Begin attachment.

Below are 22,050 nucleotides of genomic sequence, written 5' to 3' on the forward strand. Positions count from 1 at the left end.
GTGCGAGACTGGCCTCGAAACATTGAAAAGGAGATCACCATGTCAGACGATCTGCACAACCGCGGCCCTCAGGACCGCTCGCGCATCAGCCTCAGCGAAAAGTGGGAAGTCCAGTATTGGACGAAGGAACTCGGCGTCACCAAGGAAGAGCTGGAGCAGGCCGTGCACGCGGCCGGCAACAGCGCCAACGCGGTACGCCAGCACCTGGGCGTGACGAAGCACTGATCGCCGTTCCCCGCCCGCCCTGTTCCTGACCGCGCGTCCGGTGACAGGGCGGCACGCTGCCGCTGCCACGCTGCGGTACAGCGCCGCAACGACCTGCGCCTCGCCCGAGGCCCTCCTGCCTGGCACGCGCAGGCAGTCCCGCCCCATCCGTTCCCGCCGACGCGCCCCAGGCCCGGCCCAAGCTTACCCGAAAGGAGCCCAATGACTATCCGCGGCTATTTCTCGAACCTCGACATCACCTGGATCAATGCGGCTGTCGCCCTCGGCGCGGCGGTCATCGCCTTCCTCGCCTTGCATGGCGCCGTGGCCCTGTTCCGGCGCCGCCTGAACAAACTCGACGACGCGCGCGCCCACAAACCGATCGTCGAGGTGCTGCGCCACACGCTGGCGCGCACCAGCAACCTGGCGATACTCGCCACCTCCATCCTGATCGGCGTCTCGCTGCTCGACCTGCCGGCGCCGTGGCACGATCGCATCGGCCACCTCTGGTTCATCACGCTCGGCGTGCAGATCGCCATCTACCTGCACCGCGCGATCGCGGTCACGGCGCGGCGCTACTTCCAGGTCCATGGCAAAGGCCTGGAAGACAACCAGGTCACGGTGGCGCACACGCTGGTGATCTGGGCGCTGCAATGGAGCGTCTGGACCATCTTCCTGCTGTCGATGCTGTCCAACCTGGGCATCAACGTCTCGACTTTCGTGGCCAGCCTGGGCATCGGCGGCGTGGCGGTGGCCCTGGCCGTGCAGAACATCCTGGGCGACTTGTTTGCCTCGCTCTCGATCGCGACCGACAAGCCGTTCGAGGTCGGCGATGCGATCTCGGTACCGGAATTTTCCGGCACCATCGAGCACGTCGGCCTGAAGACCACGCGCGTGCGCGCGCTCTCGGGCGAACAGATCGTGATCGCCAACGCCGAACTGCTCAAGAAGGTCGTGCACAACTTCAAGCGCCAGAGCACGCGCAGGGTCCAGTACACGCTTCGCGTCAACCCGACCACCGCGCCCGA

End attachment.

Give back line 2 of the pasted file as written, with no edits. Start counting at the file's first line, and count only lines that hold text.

GTGCGAGACTGGCCTCGAAACATTGAAAAGGAGATCACCATGTCAGACGATCTGCACAACCGCGGCCCTCAGGACCGCTCGCGCATCAGCCTCAGCGAAAAGTGGGAAGTCCAGTATTGGACGAAGGAACTCGGCGTCACCAAGGAAGAGCTGGAGCAGGCCGTGCACGCGGCCGGCAACAGCGCCAACGCGGTACGCCAGCACCTGGGCGTGACGAAGCACTGATCGCCGTTCCCCGCCCGCCCTGTTCCTGACCGCGCGTCCGGTGACAGGGCGGCACGCTGCCGCTGCCACGCTGCGGTACAGCGCCGCAACGACCTGCGCCTCGCCCGAGGCCCTCCTGCCTGGCACGCGCAGGCAGTCCCGCCCCATCCGTTCCCGCCGACGCGCCCCAGGCCCGGCCCAAGCTTACCCGAAAGGAGCCCAATGACTATCCGCGGCTATTTCTCGAACCTCGACATCACCTGGATCAATGCGGCTGTCGCCCTCGGCGCGGCGGTCATCGCCTTCCTCGCCTTGCATGGCGCCGTGGCCCTGTTCCGGCGCCGCCTGAACAAACTCGACGACGCGCGCGCCCACAAACCGATCGTCGAGGTGCTGCGCCACACGCTGGCGCGCACCAGCAACCTGGCGATACTCGCCACCTCCATCCTGATCGGCGTCTCGCTGCTCGACCTGCCGGCGCCGTGGCACGATCGCATCGGCCACCTCTGGTTCATCACGCTCGGCGTGCAGATCGCCATCTACCTGCACCGCGCGATCGCGGTCACGGCGCGGCGCTACTTCCAGGTCCATGGCAAAGGCCTGGAAGACAACCAGGTCACGGTGGCGCACACGCTGGTGATCTGGGCGCTGCAATGGAGCGTCTGGACCATCTTCCTGCTGTCGATGCTGTCCAACCTGGGCATCAACGTCTCGACTTTCGTGGCCAGCCTGGGCATCGGCGGCGTGGCGGTGGCCCTGGCCGTGCAGAACATCCTGGGCGACTTGTTTGCCTCGCTCTCGATCGCGACCGACAAGCCGTTCGAGGTCGGCGATGCGATCTCGGTACCGGAATTTTCCGGCACCATCGAGCACGTCGGCCTGAAGACCACGCGCGTGCGCGCGCTCTCGGGCGAACAGATCGTGATCGCCAACGCCGAACTGCTCAAGAAGGTCGTGCACAACTTCAAGCGCCAGAGCACGCGCAGGGTCCAGTACACGCTTCGCGTCAACCCGACCACCGCGCCCGA